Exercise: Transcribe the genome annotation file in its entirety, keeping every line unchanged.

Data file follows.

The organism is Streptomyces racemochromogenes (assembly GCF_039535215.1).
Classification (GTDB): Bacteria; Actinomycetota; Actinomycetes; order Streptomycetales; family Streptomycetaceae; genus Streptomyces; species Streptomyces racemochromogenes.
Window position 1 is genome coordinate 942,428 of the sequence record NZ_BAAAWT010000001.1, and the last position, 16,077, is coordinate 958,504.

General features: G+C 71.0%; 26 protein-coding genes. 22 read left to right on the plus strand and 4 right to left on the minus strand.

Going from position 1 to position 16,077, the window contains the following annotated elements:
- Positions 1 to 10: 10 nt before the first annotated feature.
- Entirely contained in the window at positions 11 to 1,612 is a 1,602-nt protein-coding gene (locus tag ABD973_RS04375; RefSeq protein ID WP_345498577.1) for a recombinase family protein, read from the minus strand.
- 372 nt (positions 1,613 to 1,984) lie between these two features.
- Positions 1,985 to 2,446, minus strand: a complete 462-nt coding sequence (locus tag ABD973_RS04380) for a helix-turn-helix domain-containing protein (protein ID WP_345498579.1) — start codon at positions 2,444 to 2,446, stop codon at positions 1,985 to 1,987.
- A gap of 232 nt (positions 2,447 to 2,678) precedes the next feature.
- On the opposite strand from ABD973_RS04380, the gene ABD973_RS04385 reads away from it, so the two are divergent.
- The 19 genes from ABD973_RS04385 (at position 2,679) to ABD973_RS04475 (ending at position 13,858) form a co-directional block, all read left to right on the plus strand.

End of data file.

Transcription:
The organism is Streptomyces racemochromogenes (assembly GCF_039535215.1).
Classification (GTDB): Bacteria; Actinomycetota; Actinomycetes; order Streptomycetales; family Streptomycetaceae; genus Streptomyces; species Streptomyces racemochromogenes.
Window position 1 is genome coordinate 942,428 of the sequence record NZ_BAAAWT010000001.1, and the last position, 16,077, is coordinate 958,504.

General features: G+C 71.0%; 26 protein-coding genes. 22 read left to right on the plus strand and 4 right to left on the minus strand.

Going from position 1 to position 16,077, the window contains the following annotated elements:
- Positions 1 to 10: 10 nt before the first annotated feature.
- Entirely contained in the window at positions 11 to 1,612 is a 1,602-nt protein-coding gene (locus tag ABD973_RS04375; RefSeq protein ID WP_345498577.1) for a recombinase family protein, read from the minus strand.
- 372 nt (positions 1,613 to 1,984) lie between these two features.
- Positions 1,985 to 2,446, minus strand: a complete 462-nt coding sequence (locus tag ABD973_RS04380) for a helix-turn-helix domain-containing protein (protein ID WP_345498579.1) — start codon at positions 2,444 to 2,446, stop codon at positions 1,985 to 1,987.
- A gap of 232 nt (positions 2,447 to 2,678) precedes the next feature.
- On the opposite strand from ABD973_RS04380, the gene ABD973_RS04385 reads away from it, so the two are divergent.
- The 19 genes from ABD973_RS04385 (at position 2,679) to ABD973_RS04475 (ending at position 13,858) form a co-directional block, all read left to right on the plus strand.